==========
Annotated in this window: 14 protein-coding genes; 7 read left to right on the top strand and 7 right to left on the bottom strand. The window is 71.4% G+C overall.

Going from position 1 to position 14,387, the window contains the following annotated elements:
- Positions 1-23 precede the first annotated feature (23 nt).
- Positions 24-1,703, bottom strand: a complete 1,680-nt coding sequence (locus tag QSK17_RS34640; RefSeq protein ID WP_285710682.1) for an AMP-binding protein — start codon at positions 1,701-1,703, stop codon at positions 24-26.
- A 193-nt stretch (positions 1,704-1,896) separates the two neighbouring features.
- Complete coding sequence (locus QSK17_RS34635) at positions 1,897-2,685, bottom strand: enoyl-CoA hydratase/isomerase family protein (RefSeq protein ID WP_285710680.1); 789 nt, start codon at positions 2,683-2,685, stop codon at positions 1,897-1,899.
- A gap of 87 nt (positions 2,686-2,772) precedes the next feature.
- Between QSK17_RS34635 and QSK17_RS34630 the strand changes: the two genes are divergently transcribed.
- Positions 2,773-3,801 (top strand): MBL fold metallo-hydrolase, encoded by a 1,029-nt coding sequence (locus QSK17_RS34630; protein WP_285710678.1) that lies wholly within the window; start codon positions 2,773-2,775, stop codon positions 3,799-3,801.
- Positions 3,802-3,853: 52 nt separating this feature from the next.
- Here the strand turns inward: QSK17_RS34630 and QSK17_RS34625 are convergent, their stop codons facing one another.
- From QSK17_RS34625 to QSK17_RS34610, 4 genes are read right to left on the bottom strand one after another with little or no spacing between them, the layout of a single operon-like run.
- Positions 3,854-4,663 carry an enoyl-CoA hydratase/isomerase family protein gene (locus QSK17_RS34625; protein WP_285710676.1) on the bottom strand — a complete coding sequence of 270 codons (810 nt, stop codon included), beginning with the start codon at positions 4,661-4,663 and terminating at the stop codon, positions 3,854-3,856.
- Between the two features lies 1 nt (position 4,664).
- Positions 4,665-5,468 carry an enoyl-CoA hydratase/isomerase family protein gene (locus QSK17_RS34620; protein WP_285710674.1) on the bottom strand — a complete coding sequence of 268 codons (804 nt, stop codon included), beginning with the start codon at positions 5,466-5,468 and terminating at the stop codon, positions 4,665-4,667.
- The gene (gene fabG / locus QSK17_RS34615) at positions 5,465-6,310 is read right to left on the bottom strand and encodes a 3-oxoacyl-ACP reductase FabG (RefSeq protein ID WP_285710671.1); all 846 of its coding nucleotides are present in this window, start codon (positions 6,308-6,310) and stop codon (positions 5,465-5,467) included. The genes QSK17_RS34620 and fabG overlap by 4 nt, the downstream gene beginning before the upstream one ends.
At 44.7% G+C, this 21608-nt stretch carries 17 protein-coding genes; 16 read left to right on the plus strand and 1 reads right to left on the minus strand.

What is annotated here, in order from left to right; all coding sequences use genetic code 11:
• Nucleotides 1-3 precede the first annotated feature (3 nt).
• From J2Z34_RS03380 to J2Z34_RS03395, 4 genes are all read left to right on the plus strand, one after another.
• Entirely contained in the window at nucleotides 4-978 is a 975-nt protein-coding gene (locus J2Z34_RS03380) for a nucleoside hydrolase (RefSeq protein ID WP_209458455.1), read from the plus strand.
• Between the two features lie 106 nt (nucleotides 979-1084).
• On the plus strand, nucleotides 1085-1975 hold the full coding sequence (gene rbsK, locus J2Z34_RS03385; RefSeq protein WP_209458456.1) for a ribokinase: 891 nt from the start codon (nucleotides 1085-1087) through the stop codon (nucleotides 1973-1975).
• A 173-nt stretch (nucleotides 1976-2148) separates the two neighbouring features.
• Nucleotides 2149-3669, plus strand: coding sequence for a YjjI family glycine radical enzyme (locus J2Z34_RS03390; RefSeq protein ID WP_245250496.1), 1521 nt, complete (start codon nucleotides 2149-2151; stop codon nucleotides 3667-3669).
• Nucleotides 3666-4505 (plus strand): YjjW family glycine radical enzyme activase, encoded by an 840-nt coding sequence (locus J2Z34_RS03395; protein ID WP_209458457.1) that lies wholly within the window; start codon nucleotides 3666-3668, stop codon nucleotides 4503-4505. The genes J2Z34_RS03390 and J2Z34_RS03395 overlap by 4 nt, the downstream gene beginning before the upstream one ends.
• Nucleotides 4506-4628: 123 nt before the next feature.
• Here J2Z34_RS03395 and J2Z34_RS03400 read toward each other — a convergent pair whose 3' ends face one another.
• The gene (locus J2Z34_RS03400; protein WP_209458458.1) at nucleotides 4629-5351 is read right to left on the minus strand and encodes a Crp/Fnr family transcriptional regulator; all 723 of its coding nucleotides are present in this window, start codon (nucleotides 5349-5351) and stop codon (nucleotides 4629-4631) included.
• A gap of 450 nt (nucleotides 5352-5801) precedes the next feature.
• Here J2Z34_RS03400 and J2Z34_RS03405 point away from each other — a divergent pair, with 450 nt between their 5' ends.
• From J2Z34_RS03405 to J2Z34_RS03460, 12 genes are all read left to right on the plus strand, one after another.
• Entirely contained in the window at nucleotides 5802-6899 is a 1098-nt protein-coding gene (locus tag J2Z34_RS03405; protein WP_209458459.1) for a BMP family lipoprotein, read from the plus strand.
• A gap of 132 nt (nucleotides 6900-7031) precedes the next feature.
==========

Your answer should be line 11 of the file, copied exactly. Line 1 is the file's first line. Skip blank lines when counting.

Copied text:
- Here the strand turns inward: QSK17_RS34630 and QSK17_RS34625 are convergent, their stop codons facing one another.